Accent Your Assets! How Home Improvement Turns Up the Volume on Value – Presented by Erica Deuschle
Realtor and home design aficionado Erica Deuschle tells us how to make our home improvements count.
As homeowners, we spend a lot of time managing all of the moving parts necessary to keep a household running smoothly – from family schedules to chores and errands, from home improvement projects to budgets and bills. We expend so much energy to keep our houses in order that when we’re at rest, we’re all the more grateful for a safe, comfortable place to land.
But for homeowners, your living space is also a financial asset. And whether you plan to spend two, five, or ten more years in your current home, preserving that investment is vital. Aside from regular maintenance on the natural wear-and-tear that occurs over time, what’s the best way, not just to safeguard your home’s market value, but to improve it? Award-winning, longtime Realtor Erica Deuschle says to “work from the outside in.”
“Curb appeal is so much more important than people give it credit for,” says Erica. “And it’s the right place to start. Working on your exterior is an inexpensive way to instantly add value to a home and make it more appealing.”
Erica suggests a manageable approach with impactful changes. “Add some foundation landscaping, hang shutters, paint your front door,” she says. Consider small but visible improvements like power-washing decks and exteriors, pressure-washing walkways, adding hardscaping, or even painting your exterior to protect surfaces and make your house a neighborhood standout.
Updated kitchens and baths are two big-ticket items when it comes to value and are high on the list for buyers, but you don’t need a full remodel or high-end materials to add wow factor appreciable by your family and the current market. Erica’s advice here is to start with the foundation, then accessorize. “Make sure the base layer of the space is in good shape. Glazing is an affordable way to modernize dated tile, for example.”
Further improvements to kitchens and baths can be made with minimal expense by choosing carefully, with thoughtful changes like painting cabinetry, swapping out light fixtures, and updating appliances. John Neill, proprietor of Ardmore-based John Neill Painting, agrees with Erica’s take on the impact and cost-effectiveness of painting to give new life to existing cabinetry. He advises using a professional to paint cabinets for the kind of polished finish that will completely transform the space. “It’s the most affordable way to update a kitchen,” says John.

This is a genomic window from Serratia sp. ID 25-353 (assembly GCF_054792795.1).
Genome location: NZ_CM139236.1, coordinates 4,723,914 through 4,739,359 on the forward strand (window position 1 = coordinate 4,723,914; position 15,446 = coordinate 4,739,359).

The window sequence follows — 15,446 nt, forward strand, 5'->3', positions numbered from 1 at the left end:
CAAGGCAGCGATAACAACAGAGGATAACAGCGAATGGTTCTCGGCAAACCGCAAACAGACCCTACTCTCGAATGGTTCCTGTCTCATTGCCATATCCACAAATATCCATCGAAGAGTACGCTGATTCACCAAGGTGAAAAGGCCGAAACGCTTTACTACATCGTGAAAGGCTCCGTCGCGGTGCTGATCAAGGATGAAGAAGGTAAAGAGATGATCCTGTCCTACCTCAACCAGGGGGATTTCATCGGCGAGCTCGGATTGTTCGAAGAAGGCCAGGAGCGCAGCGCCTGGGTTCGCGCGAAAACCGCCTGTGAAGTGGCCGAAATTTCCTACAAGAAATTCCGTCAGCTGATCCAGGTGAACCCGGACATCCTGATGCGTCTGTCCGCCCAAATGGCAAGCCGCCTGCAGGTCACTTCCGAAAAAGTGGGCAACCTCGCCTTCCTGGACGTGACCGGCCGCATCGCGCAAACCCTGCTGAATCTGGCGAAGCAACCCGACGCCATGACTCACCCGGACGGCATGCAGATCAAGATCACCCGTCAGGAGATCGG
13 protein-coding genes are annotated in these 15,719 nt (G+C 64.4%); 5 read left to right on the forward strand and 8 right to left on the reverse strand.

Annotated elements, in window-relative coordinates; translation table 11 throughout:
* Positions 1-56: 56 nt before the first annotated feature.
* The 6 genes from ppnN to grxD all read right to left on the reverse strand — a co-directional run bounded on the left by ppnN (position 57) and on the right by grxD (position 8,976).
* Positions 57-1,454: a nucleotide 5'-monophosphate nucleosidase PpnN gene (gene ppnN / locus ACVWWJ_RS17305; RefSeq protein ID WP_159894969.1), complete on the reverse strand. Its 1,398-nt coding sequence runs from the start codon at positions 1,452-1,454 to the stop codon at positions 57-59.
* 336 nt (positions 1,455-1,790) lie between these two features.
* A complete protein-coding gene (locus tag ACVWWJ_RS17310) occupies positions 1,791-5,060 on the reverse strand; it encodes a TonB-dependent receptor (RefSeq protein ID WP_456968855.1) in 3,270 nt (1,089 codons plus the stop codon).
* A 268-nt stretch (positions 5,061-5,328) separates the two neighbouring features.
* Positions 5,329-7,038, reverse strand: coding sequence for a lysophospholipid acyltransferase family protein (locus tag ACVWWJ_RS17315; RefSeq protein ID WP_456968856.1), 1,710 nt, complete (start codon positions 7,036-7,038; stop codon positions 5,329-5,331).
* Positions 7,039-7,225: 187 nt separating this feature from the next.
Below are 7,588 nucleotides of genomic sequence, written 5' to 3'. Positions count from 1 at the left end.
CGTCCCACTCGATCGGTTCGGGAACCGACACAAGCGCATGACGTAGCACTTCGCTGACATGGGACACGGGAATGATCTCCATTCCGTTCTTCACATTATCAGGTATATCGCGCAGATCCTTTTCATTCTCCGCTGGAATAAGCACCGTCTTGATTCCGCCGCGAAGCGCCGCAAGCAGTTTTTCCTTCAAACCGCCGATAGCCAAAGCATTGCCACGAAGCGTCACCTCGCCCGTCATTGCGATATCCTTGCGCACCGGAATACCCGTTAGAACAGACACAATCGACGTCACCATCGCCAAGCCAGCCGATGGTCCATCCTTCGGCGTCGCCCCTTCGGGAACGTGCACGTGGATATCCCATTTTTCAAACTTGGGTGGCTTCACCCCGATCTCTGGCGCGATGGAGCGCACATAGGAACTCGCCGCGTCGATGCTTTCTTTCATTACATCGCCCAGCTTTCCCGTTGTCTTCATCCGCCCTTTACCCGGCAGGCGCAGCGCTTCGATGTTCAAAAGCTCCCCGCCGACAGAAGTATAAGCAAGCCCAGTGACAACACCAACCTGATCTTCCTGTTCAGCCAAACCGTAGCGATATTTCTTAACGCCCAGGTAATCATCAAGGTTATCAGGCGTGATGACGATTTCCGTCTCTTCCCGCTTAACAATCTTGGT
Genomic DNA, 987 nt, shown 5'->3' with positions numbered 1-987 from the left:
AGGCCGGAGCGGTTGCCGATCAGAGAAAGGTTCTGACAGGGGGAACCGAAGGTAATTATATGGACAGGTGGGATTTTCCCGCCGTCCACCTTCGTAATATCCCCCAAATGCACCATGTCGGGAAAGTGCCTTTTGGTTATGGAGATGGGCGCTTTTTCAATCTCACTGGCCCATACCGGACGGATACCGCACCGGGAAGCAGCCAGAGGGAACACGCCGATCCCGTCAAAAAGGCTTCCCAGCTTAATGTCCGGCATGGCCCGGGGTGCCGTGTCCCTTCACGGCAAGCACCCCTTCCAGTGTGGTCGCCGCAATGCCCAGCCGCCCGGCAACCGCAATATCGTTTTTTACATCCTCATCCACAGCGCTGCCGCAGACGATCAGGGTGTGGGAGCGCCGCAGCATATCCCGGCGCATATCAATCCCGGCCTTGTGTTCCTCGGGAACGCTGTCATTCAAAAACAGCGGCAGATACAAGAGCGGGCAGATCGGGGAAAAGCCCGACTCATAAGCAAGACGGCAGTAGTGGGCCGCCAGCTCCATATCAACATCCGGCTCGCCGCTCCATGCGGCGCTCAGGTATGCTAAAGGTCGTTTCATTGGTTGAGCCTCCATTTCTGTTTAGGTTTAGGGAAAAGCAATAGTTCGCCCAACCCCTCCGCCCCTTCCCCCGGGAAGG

Painting indoors is another practical solution for rejuvenating your living space. Erica advises working with neutrals when considering resale, but adds an important reminder: your home’s interior should reflect who you are. While freshening an interior with paint is bound to make a better sale, we should make the most of our homes while we live in them.
As you consider what you can do to increase your home’s comfort and value, keep in mind a few caveats. “Be careful about conversions,” Erica says. “Consult an expert before changing a bedroom into a bathroom, or converting a garage.” The demographics of your neighborhood are nearly as important to your home’s value as its condition, since buyer needs and expectations for family neighborhoods have a significant impact on selling potential. If your home is surrounded by three-bedroom houses and yours has only two, you’re at a disadvantage when you decide to sell.
A crafty way to get around that? Add living space and increase value by finishing your basement. Not only do finished basements add extra space for your family, they’re extremely desirable to buyers. Plus here’s a little-known tip: finishing a basement for extra room instead of tacking on an addition will keep your taxes at bay. Additions cause your yearly taxes to be reassessed and inflated, while below-grade-level living space will not!
Ultimately, our homes belong to us, to our families, to our memories, even after we decide to move on. When making changes, do your best to add value and keep your financial standing secure, but don’t forget the value we place on what “home” means. Choose what you love, what reflects your lifestyle, and what fulfills your family’s needs.
“Everyone should love where they live,” says Erica. “I genuinely believe that. I think it’s so important to love the home you live in.”
This sponsored story supports the Main Line Parent Community. Photos courtesy of Erica Deuschle.